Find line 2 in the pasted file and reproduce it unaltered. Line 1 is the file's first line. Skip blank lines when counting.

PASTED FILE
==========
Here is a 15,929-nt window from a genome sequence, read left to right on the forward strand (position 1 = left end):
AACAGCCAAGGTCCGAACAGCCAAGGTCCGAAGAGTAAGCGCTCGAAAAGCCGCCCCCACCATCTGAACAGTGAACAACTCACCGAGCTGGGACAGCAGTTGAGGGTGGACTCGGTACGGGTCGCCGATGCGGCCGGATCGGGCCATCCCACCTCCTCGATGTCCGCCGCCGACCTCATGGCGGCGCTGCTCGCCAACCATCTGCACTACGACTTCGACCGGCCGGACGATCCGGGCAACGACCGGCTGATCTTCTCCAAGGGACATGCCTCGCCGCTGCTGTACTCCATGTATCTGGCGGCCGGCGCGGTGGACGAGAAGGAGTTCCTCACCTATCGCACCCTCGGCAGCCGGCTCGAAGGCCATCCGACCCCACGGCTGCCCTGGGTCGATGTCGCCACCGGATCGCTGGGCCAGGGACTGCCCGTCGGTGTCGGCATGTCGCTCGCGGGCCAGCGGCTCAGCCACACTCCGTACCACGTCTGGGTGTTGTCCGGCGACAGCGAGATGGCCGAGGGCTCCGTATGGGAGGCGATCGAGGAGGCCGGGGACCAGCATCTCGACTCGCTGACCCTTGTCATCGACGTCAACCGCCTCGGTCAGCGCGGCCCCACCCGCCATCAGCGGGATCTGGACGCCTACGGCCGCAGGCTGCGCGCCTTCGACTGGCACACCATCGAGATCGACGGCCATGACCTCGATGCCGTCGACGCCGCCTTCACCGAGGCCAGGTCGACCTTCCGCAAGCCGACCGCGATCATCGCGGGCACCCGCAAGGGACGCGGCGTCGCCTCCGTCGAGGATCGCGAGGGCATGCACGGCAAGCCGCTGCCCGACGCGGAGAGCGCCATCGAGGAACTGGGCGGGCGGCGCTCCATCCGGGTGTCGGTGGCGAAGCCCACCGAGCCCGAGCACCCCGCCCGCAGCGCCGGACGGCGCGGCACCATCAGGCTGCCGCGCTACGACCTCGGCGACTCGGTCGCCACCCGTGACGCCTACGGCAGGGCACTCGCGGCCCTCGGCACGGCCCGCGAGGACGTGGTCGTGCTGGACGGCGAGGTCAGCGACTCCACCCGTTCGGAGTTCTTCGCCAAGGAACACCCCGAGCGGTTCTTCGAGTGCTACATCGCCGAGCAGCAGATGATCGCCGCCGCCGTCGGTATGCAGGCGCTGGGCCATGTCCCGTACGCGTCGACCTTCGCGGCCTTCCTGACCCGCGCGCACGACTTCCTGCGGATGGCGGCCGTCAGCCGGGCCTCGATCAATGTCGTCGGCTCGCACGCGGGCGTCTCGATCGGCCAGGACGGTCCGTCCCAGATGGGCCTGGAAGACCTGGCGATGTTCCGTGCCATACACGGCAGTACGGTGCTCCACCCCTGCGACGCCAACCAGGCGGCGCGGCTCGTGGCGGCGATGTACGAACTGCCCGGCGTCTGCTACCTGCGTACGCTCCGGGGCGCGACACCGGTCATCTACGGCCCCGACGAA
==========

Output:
AACAGCCAAGGTCCGAACAGCCAAGGTCCGAAGAGTAAGCGCTCGAAAAGCCGCCCCCACCATCTGAACAGTGAACAACTCACCGAGCTGGGACAGCAGTTGAGGGTGGACTCGGTACGGGTCGCCGATGCGGCCGGATCGGGCCATCCCACCTCCTCGATGTCCGCCGCCGACCTCATGGCGGCGCTGCTCGCCAACCATCTGCACTACGACTTCGACCGGCCGGACGATCCGGGCAACGACCGGCTGATCTTCTCCAAGGGACATGCCTCGCCGCTGCTGTACTCCATGTATCTGGCGGCCGGCGCGGTGGACGAGAAGGAGTTCCTCACCTATCGCACCCTCGGCAGCCGGCTCGAAGGCCATCCGACCCCACGGCTGCCCTGGGTCGATGTCGCCACCGGATCGCTGGGCCAGGGACTGCCCGTCGGTGTCGGCATGTCGCTCGCGGGCCAGCGGCTCAGCCACACTCCGTACCACGTCTGGGTGTTGTCCGGCGACAGCGAGATGGCCGAGGGCTCCGTATGGGAGGCGATCGAGGAGGCCGGGGACCAGCATCTCGACTCGCTGACCCTTGTCATCGACGTCAACCGCCTCGGTCAGCGCGGCCCCACCCGCCATCAGCGGGATCTGGACGCCTACGGCCGCAGGCTGCGCGCCTTCGACTGGCACACCATCGAGATCGACGGCCATGACCTCGATGCCGTCGACGCCGCCTTCACCGAGGCCAGGTCGACCTTCCGCAAGCCGACCGCGATCATCGCGGGCACCCGCAAGGGACGCGGCGTCGCCTCCGTCGAGGATCGCGAGGGCATGCACGGCAAGCCGCTGCCCGACGCGGAGAGCGCCATCGAGGAACTGGGCGGGCGGCGCTCCATCCGGGTGTCGGTGGCGAAGCCCACCGAGCCCGAGCACCCCGCCCGCAGCGCCGGACGGCGCGGCACCATCAGGCTGCCGCGCTACGACCTCGGCGACTCGGTCGCCACCCGTGACGCCTACGGCAGGGCACTCGCGGCCCTCGGCACGGCCCGCGAGGACGTGGTCGTGCTGGACGGCGAGGTCAGCGACTCCACCCGTTCGGAGTTCTTCGCCAAGGAACACCCCGAGCGGTTCTTCGAGTGCTACATCGCCGAGCAGCAGATGATCGCCGCCGCCGTCGGTATGCAGGCGCTGGGCCATGTCCCGTACGCGTCGACCTTCGCGGCCTTCCTGACCCGCGCGCACGACTTCCTGCGGATGGCGGCCGTCAGCCGGGCCTCGATCAATGTCGTCGGCTCGCACGCGGGCGTCTCGATCGGCCAGGACGGTCCGTCCCAGATGGGCCTGGAAGACCTGGCGATGTTCCGTGCCATACACGGCAGTACGGTGCTCCACCCCTGCGACGCCAACCAGGCGGCGCGGCTCGTGGCGGCGATGTACGAACTGCCCGGCGTCTGCTACCTGCGTACGCTCCGGGGCGCGACACCGGTCATCTACGGCCCCGACGAA